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Overview
Differential invariants [1,4,3,5,13,14,22] provide induction principles for differential equations. They can be understood as the differential analogue of induction techniques but for differential equations rather than for discrete systems [11]. Discrete induction is used to prove a property of a loop by proving that the invariant is true initially and then that it is preserved every time the loop body executes once. Similarly, a differential invariant to hold always after a differential equation by proving that it holds initially and by proving that it is preserved in the direction of the dynamics of the differential equation. Differential invariants can prove properties of differential equations without having to solve the equations, which makes them computationally attractive. They play an important role in verifying properties of advanced hybrid systems such as aircraft and robots.
Differential Invariants
Advanced verification technology for differential dynamic logics is further based on differential invariants [1,4] that have been subsequently refined to a procedure that computes differential invariants in a fixedpoint loop [3,5]. Differential invariants define an induction principle for differential equations [11,22]. They make it possible to prove properties of differential equations without having to solve the equations. Differential invariants are formulas that remain true along the dynamics of the hybrid system and its differential equations. The central property of differential invariants for verification purposes is that they replace infeasible or impossible reachability analysis with feasible symbolic computation. Differential invariants are computationally attractive concepts, because their inductive conditions are just polynomial constraints, which are formulas of firstorder real arithmetic, and are thus decidable by quantifier elimination in realclosed fields.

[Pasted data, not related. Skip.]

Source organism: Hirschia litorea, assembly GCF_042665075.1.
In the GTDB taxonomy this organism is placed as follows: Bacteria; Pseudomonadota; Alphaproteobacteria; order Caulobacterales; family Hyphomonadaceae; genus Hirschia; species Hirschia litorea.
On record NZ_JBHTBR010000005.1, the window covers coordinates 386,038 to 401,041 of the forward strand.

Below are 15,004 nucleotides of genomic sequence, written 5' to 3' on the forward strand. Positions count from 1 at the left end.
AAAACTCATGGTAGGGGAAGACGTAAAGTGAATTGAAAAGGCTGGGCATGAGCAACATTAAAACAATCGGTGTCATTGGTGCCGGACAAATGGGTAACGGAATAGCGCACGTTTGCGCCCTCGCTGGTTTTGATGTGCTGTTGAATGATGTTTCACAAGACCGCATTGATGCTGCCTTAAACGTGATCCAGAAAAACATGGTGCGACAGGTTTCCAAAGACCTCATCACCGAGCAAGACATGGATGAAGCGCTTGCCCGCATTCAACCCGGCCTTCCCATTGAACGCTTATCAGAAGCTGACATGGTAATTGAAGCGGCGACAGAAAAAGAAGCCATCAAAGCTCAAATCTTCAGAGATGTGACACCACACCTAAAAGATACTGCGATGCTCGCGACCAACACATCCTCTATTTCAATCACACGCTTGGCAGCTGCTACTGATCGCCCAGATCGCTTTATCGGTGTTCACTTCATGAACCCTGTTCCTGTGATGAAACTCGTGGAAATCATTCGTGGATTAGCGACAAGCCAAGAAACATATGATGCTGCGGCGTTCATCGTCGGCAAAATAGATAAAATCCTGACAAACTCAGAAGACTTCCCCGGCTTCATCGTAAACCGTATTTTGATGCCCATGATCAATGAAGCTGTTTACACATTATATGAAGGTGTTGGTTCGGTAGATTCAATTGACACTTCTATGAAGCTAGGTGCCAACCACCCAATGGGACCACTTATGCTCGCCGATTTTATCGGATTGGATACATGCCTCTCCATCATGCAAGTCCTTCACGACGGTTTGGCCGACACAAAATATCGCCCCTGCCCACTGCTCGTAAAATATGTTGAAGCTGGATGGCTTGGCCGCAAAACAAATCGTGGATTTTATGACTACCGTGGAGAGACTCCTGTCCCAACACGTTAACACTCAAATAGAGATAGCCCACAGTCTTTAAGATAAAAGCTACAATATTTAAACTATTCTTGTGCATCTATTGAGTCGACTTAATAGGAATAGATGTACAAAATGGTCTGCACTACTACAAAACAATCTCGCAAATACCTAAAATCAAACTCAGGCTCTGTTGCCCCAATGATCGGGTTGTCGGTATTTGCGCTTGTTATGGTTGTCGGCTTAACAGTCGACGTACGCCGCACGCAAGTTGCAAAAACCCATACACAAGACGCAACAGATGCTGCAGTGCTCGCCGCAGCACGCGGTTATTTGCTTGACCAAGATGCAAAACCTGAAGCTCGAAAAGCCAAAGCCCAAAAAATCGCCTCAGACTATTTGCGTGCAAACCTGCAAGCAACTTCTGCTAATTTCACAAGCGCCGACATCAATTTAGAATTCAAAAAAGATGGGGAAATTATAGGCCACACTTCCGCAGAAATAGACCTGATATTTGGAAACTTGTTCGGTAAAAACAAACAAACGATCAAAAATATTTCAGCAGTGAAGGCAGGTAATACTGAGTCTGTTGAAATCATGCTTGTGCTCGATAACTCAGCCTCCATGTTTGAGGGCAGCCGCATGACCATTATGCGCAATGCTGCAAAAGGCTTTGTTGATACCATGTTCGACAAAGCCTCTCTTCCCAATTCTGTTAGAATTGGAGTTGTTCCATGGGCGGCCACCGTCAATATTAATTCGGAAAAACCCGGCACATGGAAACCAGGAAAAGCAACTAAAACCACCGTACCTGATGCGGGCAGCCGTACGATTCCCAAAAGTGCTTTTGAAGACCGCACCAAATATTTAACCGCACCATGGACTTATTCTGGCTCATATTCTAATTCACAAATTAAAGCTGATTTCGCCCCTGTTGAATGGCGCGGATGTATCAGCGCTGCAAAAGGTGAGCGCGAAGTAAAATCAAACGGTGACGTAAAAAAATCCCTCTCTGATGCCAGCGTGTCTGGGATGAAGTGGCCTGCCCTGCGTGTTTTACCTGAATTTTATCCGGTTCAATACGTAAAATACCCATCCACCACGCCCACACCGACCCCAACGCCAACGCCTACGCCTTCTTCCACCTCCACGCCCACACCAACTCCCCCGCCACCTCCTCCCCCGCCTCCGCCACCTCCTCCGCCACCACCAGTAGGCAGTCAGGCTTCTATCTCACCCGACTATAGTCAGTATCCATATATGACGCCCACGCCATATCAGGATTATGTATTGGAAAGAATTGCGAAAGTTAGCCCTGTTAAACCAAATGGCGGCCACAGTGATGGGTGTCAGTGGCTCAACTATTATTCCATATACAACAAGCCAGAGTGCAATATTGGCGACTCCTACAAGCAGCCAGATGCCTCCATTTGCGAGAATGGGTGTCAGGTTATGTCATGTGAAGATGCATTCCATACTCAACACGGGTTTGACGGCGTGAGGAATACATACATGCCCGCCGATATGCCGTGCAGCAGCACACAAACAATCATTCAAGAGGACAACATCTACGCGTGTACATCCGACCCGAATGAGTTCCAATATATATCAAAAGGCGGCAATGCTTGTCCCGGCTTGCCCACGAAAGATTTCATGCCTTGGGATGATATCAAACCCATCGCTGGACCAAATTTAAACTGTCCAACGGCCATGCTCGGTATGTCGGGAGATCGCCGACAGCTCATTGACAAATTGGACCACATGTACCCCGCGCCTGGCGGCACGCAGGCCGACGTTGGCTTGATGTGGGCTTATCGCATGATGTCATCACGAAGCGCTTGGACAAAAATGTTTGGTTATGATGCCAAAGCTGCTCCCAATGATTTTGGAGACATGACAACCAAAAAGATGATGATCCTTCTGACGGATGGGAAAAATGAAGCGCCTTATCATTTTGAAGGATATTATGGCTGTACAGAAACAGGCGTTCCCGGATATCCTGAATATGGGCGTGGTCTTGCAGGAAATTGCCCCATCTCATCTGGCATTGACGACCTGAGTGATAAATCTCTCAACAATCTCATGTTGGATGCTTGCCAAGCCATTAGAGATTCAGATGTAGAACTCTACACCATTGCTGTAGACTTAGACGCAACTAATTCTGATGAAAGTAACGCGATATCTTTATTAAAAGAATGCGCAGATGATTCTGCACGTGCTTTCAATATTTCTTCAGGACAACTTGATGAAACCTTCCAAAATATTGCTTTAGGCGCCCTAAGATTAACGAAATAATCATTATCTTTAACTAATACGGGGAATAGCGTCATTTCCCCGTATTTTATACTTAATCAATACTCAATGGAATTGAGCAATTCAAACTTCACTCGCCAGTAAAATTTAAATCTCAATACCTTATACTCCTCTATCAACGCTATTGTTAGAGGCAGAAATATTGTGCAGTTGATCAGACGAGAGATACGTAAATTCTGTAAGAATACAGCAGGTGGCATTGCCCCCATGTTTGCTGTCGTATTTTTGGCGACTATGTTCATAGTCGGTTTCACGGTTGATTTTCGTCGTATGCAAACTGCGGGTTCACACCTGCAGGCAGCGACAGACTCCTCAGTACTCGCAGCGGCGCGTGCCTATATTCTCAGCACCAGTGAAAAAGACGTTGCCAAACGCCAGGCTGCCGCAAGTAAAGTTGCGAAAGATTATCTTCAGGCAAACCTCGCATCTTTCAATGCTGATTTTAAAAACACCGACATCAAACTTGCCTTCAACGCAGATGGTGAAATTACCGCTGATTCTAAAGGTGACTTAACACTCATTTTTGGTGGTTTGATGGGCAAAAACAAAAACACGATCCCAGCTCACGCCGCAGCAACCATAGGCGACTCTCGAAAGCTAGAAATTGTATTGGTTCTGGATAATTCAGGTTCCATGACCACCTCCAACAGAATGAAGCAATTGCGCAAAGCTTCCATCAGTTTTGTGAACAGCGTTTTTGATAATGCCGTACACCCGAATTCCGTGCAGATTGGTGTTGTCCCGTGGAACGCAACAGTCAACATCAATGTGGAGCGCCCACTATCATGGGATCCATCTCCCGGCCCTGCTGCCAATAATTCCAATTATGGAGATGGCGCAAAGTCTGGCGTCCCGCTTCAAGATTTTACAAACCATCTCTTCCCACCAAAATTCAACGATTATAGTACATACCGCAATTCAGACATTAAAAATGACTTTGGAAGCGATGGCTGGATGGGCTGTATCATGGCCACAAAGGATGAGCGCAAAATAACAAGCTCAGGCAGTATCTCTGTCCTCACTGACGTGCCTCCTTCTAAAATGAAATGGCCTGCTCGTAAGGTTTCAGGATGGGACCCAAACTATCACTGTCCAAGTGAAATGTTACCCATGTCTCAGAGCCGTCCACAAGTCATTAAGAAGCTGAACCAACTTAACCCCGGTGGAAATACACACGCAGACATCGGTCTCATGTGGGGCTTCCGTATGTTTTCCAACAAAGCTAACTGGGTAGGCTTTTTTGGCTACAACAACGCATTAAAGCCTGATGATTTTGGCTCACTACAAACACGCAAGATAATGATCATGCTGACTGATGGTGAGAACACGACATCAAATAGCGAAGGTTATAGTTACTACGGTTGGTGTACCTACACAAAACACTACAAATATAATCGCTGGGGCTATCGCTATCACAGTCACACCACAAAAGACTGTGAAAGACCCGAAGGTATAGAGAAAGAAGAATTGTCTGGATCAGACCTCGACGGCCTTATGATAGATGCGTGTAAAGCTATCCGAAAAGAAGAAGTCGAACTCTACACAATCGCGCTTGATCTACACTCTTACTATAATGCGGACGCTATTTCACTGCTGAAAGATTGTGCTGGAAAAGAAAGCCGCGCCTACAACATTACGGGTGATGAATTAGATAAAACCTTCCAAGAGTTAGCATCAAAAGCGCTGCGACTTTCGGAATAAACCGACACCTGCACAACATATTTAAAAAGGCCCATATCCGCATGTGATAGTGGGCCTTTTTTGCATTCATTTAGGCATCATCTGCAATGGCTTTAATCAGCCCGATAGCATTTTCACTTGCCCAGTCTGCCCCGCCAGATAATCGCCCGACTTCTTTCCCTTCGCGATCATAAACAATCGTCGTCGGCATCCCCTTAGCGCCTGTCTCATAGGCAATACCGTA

Several results about the theory of differential invariants can be found in the literature [1,13,14,11,19,21,7,22].
There also is an implementation of differential invariants in the KeYmaera theorem prover and its successor KeYmaera X.
Differential Variants
The dual verification technique of differential variants can be used to prove liveness and progress properties of differential equations without having to solve them. Differential variants [1] are implemented in KeYmaera as well.
Differential Radical Invariants
A generalization of differential invariants to higherorder derivatives, called differential radical invariants, gives a decision procedure for algebraic invariants of algebraic differential equations. Differential radical invariants decide equational invariants p=0 for polynomials p. Differential radical invariants have been introduced in 2014 [17] and are implemented in KeYmaera as well.
Differential Cuts
Differential cuts [1,4,13,22] allow the use of lemmas that have been proved for differential equations. Differential cuts work as follows. They first prove that a differential equation never leaves region C and then restricts the dynamics of the system to C. Restricting the dynamics of a system to a subregion C usually changes the behavior of the system around, except that the first prove showed a lemma that the system cannot leave region C anyhow, so that the restriction of the dynamics to C turns out to be a pseudorestriction.
It has been shown that there is no differential cut elimination theorem [13].
Differential Ghosts
Auxiliary variables or ghost variables are extra variables that remember intermediate states, which can be useful for proving properties of conventional discrete programs. Differential ghosts [13,22] are the differential counterpart. What differential ghosts do is they introduce extra variables into extra dimensions of the system, which can further evolve according to extra differential equations that are made up for the purposes of the proof.
Abstract